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The Dark TreeJazz and the Community Arts in Los Angeles$
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Steve Isoardi

Print publication date: 2006

Print ISBN-13: 9780520245914

Published to California Scholarship Online: May 2012

DOI: 10.1525/california/9780520245914.001.0001

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PRINTED FROM CALIFORNIA SCHOLARSHIP ONLINE (www.california.universitypressscholarship.com). (c) Copyright University of California Press, 2021. All Rights Reserved. An individual user may print out a PDF of a single chapter of a monograph in CALSO for personal use.date: 05 August 2021

Thoughts of Dar Es Salaam

Thoughts of Dar Es Salaam

The Institutionalization of UGMAAQ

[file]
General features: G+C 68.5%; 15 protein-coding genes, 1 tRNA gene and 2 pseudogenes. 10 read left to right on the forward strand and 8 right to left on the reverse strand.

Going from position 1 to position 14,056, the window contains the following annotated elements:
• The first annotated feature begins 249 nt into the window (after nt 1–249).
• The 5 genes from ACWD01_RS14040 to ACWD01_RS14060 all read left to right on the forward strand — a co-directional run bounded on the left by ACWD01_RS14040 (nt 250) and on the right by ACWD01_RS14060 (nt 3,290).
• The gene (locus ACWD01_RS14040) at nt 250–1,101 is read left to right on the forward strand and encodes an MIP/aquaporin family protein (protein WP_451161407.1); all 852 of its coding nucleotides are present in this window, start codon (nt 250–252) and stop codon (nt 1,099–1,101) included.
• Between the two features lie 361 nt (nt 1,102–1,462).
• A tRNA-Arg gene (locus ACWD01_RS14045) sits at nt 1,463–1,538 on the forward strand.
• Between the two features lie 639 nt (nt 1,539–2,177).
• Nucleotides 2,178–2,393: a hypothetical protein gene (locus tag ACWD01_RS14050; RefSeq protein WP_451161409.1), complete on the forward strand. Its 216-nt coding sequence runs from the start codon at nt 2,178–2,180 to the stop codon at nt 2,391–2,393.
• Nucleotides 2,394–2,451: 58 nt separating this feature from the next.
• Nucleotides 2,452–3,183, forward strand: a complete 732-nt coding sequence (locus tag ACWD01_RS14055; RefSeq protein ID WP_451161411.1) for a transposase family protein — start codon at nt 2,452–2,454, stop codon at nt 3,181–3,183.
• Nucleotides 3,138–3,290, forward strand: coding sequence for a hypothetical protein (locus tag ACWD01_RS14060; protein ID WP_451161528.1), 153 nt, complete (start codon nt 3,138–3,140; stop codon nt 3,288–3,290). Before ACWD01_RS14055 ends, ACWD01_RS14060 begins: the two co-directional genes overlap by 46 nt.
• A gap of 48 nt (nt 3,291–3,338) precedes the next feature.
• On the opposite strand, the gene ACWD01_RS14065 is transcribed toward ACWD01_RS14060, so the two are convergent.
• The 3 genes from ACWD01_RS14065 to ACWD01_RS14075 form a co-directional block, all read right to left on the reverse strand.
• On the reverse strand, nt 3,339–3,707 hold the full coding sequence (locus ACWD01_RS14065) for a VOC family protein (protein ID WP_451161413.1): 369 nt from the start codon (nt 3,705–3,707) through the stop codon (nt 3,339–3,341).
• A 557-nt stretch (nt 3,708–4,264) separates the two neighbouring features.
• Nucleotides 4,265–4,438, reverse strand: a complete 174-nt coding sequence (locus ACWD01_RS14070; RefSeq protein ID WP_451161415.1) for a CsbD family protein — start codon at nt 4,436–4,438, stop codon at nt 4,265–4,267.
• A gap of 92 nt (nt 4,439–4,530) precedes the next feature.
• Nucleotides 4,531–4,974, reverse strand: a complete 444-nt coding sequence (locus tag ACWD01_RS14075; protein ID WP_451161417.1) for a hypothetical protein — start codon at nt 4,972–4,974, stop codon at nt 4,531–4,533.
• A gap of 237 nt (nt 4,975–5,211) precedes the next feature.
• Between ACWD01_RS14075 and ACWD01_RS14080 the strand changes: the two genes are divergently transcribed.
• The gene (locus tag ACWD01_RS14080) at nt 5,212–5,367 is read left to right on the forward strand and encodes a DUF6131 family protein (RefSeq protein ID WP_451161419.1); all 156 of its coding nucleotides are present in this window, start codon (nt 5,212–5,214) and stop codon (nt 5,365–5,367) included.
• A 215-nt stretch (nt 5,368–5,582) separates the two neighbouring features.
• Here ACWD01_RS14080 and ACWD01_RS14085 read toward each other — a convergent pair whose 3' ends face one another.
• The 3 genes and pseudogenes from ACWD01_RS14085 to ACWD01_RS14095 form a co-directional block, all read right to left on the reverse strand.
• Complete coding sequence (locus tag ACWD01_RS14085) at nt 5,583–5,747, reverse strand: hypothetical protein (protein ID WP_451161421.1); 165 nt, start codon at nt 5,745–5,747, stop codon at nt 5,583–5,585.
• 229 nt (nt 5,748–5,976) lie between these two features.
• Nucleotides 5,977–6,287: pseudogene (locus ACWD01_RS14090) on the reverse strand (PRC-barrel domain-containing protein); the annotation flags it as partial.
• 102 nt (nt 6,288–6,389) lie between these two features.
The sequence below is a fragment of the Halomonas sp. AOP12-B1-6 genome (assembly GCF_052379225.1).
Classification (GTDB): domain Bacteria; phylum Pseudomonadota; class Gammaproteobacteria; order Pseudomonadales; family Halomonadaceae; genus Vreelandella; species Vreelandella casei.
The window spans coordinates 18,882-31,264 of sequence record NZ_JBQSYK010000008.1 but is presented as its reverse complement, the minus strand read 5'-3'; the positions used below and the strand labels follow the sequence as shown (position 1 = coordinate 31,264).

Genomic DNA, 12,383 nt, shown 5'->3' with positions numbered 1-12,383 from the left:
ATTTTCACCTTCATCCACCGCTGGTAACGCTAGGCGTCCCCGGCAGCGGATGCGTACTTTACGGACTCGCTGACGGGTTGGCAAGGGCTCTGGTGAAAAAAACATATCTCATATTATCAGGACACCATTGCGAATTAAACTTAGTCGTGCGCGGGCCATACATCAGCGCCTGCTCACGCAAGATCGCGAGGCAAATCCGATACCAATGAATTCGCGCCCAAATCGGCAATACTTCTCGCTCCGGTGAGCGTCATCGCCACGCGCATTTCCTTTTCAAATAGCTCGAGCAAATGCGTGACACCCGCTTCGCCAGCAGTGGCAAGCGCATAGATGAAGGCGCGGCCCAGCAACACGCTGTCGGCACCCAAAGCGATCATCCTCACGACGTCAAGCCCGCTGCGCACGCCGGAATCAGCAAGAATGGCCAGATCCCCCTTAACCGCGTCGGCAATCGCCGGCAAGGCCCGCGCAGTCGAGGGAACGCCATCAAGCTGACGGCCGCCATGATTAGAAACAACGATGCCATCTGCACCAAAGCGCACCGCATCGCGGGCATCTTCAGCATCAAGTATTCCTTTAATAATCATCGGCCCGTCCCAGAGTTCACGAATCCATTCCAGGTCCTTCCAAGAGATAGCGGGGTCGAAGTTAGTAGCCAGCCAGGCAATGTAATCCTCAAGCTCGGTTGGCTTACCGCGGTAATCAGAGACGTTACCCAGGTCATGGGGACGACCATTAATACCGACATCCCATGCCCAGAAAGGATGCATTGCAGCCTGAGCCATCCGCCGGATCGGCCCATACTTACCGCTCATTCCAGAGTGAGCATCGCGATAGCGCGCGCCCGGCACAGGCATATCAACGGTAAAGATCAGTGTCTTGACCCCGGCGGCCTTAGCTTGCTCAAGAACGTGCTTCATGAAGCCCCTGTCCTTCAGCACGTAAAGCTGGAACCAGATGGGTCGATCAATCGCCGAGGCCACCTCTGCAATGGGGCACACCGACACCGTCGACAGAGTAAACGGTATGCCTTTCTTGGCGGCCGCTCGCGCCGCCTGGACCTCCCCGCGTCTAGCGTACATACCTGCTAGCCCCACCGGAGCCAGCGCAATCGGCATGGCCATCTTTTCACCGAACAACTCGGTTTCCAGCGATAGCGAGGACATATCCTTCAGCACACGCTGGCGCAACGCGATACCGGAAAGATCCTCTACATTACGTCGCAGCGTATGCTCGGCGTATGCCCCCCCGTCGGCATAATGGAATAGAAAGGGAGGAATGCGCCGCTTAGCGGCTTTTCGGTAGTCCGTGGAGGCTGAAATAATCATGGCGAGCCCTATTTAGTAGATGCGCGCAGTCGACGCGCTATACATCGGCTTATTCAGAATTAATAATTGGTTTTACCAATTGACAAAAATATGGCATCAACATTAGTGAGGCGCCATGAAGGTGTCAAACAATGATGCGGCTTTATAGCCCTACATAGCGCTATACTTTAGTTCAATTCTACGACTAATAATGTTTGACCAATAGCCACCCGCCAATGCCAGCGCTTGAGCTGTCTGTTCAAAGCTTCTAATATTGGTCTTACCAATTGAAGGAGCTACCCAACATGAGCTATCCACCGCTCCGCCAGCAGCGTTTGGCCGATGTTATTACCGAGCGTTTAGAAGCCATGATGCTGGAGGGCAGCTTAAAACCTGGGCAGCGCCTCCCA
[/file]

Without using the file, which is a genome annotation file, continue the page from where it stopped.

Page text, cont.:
Chapter:
(p.177) 8 Thoughts of Dar Es Salaam
Source:
The Dark Tree
Author(s):

Steven L. Isoardi

Publisher:
University of California Press
DOI:10.1525/california/9780520245914.003.0008

This chapter explores the history of the institutionalization of the Underground Musicians and Artists Association (UGMAA). Despite the decline of the U.S. economy during the 1970s, the organization was able to achieve nonprofit status and acquire a substantial building to ground their activity and launch programs only contemplated for many years. Thus, the UGMAA continued to be a force for African American culture and community in South Central Los Angeles despite the increasingly difficult times within the area.

Keywords:   institutionalization, economic decline, nonprofit status, African American culture

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